If you're concerned about the pedigree/care of a used Boxster in general, you might want to check your local PCA chapter's sale listings (or in Excellence magazine). In broad terms, the people that care enough to join an organization focused on the cars are more likely to maintain them properly, IMHO.

AdamNIllinois 12-02-2003 10:04 PM

Octane booster?
Since we are talking about octane levels I thought I might bring this up. There is a 1/8 mile drag strip near my house(I wish there was a real track with curves, but I'm not that lucky). They have a fun run night on friday where you can race as much as you want fro $10. Anyway, when it opens back up next spring, I was going to make a couple passes down the strip with my box S just for fun. If I was to say, add octane booster to the gas, would that give the car an added "kick", or is it a bad idea. Maybe just a waste of money?

JonnyBGood 12-03-2003 04:54 AM

My understanding of octane is that too little octane causes knocking, and too much octane causes a build up in the engine valves. The car is designed for a particular octane, and a higher octane doesn't do anything for your car. It won't make it go faster nor produce more power.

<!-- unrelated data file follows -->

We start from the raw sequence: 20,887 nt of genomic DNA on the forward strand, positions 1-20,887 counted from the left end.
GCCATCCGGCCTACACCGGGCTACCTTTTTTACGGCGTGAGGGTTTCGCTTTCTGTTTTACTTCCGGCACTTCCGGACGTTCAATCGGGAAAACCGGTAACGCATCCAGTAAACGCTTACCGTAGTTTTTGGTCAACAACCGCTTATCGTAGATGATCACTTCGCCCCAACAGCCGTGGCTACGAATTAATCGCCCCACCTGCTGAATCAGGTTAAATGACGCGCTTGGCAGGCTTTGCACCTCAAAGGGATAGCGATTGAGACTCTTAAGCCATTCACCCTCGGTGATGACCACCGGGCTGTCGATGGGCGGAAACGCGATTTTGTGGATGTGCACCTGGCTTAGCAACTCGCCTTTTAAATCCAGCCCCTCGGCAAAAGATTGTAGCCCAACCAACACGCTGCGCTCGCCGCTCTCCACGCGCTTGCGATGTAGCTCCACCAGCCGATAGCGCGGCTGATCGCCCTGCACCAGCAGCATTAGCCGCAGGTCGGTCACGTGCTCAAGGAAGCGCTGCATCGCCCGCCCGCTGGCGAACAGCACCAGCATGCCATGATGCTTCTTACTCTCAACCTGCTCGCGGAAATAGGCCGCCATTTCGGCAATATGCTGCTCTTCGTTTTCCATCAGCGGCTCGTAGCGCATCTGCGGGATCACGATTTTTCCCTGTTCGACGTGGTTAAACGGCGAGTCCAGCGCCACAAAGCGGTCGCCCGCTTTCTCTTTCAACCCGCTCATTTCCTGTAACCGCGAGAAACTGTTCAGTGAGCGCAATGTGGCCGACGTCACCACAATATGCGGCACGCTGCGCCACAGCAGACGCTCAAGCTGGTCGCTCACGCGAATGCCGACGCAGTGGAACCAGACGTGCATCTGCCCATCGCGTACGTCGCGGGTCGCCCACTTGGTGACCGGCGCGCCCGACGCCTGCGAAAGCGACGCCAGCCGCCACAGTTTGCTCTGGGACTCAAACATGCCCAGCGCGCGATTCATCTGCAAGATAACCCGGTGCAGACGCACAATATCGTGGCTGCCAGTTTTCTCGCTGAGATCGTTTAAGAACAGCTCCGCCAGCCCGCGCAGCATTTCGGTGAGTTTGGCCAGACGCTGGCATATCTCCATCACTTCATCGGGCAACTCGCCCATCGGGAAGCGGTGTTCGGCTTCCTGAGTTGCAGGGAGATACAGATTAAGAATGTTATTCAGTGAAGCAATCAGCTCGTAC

At least that is my understanding. Perhaps others may have more information, but I've been told that it isn't a good thing to provide too much octane forthe engine.

Good Luck


rcj5 12-30-2003 06:06 AM

I read an article some time ago where a senior Porsche engineer pointed out that in many areas of the world premium gas is not available, and the cars accordingly are designed to run on 87 octane, it will not cause a problem. The 93 octane requirement is there only to guarantee that the Porsche will perform as advertised. Personally, I use premium.

William Harris 12-30-2003 11:42 AM

computer automatically adjusts
According to the owner's manual, the computer automatically (knock sensor) adjusts the timing and ignition to accomodate lower octane level gas. Seems likely this would reduce performance but not hurt the motor.

Unregistered 12-30-2003 02:31 PM

My manual says 90 in the min. So I know it will adjust for 90oct. However it may not be able to make a dramatic adjustment required for the 87oct.

FXSTB 01-07-2004 01:49 PM

WARNING! You don't have to hear the knock for the car to be knocking!

jfmillr 01-11-2004 09:14 AM

I agree with FXSTB, you dont have to be able to hear the knocking for it to be actually doing it. I realize the car manufacturer probably does make the car to run on any fuels that might be available in the area the car was sold in, but why would anyone want to put anything less then the best they can get at the station for their Porsche. If its a question of affording the gas, then maybe a honda would be better for some folk :/ Noone should ever short change on the extras for their high end car and if price is a factor I would suggest looking at other lines of vehicles that wont break your bank account.